Food Slicers

Because food slicers require relatively little exertion or dexterity, using a third-party vendor to prepare meat and cheeses can be needlessly costly. Food slicers start at just $90, with top-of-the-line models in the three thousand dollar range. But with the added expenses charged by third-party delis, with any regular use, the machines can quickly pay for themselves.  Most restaurants that specialize in sandwiches purchase and use food slicers as a staple piece of equipment, but even small cafés can economically invest in one. Meats and cheeses purchased in large, bulk blocks cost immensely less than prepared cold cuts, and by lowering an ingredient's budget so significantly, your profit margin will expand as well. Though it might be used less, perhaps only weekly, slicers are durable machines, so that over the period of months they will incrementally lower expenses while remaining in near-mint condition. Over years, their increase to a small business's profits can be immense.

The operation of food slicers, too, requires little to no specialization. With a little practice, any and every employee can work them, and without excessive liability. Additional blades in the workplace may seem to be magnified risk, but modern slicers have a minimally exposed area of danger; any injuries would almost need to be intentional. No one manager would then need to operate the slicer. Every employee could quickly learn the machine during general training demos, increasing the self-sufficiency of a business without a dramatic increase to its workers' responsibilities.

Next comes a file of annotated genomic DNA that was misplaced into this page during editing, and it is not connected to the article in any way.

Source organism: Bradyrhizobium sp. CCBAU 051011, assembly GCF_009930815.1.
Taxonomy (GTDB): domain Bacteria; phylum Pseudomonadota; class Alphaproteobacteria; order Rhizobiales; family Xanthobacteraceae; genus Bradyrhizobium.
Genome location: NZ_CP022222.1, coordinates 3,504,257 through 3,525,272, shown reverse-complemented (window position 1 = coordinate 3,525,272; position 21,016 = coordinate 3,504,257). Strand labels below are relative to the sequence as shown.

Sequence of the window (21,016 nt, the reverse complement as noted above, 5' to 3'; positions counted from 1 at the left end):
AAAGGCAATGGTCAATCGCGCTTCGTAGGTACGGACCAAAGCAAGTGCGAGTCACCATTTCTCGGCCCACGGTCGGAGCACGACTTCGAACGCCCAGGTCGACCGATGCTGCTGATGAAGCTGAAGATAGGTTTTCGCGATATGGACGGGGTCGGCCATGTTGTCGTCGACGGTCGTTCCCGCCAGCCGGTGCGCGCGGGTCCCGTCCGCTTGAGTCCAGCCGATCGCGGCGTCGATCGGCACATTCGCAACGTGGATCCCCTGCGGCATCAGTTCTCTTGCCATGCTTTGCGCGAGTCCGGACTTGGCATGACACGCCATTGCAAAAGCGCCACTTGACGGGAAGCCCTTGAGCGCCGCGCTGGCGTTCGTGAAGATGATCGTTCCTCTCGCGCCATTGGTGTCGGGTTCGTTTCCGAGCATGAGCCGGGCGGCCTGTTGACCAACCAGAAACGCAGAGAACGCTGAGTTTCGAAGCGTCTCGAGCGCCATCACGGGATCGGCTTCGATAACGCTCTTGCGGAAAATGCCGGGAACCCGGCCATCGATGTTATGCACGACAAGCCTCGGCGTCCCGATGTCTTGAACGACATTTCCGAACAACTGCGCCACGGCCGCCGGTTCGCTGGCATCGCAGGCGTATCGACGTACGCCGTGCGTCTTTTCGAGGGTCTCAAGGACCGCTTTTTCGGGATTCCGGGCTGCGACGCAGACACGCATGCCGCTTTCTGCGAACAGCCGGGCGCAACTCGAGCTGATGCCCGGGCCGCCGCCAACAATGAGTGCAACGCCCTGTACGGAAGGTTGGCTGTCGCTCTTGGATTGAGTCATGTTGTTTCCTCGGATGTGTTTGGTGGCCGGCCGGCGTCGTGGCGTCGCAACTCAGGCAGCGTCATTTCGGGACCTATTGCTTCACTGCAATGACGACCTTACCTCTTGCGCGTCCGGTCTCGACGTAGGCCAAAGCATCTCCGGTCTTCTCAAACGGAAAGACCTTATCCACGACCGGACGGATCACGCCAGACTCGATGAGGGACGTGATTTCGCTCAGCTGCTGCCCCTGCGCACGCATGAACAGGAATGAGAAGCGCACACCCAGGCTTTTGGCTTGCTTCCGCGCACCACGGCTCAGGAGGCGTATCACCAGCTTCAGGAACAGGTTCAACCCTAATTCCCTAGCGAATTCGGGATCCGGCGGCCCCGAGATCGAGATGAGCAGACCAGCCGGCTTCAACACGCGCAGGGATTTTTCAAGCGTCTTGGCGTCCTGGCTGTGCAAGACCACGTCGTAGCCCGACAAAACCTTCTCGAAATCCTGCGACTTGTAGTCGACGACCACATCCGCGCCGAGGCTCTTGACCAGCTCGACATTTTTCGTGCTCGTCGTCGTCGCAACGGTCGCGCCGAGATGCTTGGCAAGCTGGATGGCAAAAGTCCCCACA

Shop Food Slicers at Mission Restaurant Supply! Need some assistance finding the right slicer for your business? Email us at order@missionrs.com or give us a call at 1-800-319-0690.

2 thoughts on “Food Slicers”

  • Kristyn

    If you're planning on letting all employees use a food slicer, there's a few ground rules that should be established. First, never try to slice the butt of a piece of meat or cheese - it can be extremely dangerous. Try hand cutting or grating the last piece. Second, don't use cooking oil to grease the blades, because it will clog the blades. Instead use mineral oil or WD-40. To reduce liabilities with a slicer, make sure that strict guidelines are in place before letting employees use it.

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  • Marina

    You have really interesting blog, keep up posting such informative posts!

    Reply
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